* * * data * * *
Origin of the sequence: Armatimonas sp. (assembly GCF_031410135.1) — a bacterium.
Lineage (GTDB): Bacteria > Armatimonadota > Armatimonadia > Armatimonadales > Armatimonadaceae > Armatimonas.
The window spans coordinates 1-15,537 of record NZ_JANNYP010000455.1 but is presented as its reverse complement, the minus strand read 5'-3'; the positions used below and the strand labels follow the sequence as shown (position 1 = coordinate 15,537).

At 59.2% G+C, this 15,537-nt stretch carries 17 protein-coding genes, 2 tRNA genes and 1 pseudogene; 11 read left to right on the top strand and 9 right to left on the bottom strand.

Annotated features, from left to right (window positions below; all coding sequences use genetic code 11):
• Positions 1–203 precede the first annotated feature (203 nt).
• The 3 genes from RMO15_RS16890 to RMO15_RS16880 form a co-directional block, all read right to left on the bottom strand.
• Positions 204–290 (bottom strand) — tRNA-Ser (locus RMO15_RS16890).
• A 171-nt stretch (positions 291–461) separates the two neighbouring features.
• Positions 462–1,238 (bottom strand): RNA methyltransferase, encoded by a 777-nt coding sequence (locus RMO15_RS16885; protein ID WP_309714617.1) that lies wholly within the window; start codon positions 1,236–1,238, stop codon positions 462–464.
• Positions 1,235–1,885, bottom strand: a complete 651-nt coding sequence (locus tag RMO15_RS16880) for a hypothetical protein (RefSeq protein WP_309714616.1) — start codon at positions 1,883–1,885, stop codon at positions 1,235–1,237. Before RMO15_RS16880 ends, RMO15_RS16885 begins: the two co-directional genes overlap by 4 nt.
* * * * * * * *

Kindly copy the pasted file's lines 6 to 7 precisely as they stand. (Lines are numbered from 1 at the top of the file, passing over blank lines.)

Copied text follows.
• Positions 1–203 precede the first annotated feature (203 nt).
• The 3 genes from RMO15_RS16890 to RMO15_RS16880 form a co-directional block, all read right to left on the bottom strand.